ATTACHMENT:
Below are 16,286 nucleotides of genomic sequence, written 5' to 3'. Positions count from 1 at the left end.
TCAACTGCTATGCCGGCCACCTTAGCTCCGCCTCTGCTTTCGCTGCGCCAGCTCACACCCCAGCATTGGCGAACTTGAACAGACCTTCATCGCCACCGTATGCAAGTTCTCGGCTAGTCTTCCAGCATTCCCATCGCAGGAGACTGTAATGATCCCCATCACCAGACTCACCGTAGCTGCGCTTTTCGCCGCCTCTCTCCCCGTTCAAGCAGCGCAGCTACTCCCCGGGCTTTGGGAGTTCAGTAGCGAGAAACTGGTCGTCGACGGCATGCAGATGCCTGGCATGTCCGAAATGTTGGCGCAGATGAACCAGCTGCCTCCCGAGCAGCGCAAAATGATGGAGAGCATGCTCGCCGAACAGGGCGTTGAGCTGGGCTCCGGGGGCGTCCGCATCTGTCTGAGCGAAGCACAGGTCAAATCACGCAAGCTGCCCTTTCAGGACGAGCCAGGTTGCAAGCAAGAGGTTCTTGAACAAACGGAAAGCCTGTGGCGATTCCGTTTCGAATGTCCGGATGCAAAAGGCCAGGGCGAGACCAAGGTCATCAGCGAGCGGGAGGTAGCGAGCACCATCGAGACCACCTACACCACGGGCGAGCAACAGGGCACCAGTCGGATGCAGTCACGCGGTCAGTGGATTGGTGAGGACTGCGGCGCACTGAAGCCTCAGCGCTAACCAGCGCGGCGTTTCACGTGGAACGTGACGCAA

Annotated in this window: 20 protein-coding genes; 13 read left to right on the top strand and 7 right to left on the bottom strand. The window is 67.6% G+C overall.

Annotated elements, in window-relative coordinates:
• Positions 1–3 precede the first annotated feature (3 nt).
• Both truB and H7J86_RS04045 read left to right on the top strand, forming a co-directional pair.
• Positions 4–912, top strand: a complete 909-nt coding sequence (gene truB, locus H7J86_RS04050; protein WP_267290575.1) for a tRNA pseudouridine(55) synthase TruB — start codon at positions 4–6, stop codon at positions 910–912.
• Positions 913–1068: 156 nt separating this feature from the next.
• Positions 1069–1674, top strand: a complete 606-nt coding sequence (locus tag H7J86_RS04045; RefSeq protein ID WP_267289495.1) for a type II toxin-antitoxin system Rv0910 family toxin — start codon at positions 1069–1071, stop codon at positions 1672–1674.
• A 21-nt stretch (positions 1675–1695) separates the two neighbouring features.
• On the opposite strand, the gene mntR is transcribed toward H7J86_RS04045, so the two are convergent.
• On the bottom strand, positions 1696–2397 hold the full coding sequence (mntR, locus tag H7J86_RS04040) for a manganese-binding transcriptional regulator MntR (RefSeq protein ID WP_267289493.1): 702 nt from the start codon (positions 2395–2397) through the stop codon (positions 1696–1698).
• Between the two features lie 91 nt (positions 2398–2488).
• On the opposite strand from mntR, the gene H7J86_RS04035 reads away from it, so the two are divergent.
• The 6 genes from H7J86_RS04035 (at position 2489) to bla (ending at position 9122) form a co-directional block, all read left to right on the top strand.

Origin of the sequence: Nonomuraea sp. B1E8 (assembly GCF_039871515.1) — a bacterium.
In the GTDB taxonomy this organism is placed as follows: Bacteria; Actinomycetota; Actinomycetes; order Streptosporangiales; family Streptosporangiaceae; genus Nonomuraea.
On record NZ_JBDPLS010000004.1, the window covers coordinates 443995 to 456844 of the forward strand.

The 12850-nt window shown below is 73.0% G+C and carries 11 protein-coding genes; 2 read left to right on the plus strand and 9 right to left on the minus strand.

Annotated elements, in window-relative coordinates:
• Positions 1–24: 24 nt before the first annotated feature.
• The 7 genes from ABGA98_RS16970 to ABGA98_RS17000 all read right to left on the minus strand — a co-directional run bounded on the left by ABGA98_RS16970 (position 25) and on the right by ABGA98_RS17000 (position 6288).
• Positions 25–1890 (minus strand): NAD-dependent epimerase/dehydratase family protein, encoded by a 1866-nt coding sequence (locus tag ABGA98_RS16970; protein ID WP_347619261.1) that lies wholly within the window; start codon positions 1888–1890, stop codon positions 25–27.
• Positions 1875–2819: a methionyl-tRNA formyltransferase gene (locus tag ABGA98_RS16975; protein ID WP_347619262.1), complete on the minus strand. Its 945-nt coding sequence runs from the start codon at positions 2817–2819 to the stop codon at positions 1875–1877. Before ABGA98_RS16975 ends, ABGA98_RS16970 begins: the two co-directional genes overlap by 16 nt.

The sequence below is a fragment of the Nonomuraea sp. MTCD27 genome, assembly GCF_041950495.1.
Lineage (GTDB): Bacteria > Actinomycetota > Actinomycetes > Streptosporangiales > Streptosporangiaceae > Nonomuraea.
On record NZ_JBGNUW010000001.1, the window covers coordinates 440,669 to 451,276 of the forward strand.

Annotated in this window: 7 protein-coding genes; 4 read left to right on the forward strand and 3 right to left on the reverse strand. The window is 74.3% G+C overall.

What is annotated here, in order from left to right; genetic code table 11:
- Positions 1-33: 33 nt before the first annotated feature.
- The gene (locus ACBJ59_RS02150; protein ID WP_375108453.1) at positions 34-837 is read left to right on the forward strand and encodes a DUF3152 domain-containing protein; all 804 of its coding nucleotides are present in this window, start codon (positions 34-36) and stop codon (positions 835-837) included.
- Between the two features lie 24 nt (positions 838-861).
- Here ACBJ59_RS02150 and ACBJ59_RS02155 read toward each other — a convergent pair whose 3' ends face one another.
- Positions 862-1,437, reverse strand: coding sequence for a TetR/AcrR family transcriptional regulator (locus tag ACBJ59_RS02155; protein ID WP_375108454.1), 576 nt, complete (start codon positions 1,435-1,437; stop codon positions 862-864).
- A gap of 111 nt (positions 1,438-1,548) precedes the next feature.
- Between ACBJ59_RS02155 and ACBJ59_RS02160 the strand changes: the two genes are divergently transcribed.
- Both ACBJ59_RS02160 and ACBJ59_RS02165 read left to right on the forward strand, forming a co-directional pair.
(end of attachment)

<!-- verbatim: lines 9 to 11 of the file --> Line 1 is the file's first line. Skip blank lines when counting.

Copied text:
• Positions 1069–1674, top strand: a complete 606-nt coding sequence (locus tag H7J86_RS04045; RefSeq protein ID WP_267289495.1) for a type II toxin-antitoxin system Rv0910 family toxin — start codon at positions 1069–1071, stop codon at positions 1672–1674.
• A 21-nt stretch (positions 1675–1695) separates the two neighbouring features.
• On the opposite strand, the gene mntR is transcribed toward H7J86_RS04045, so the two are convergent.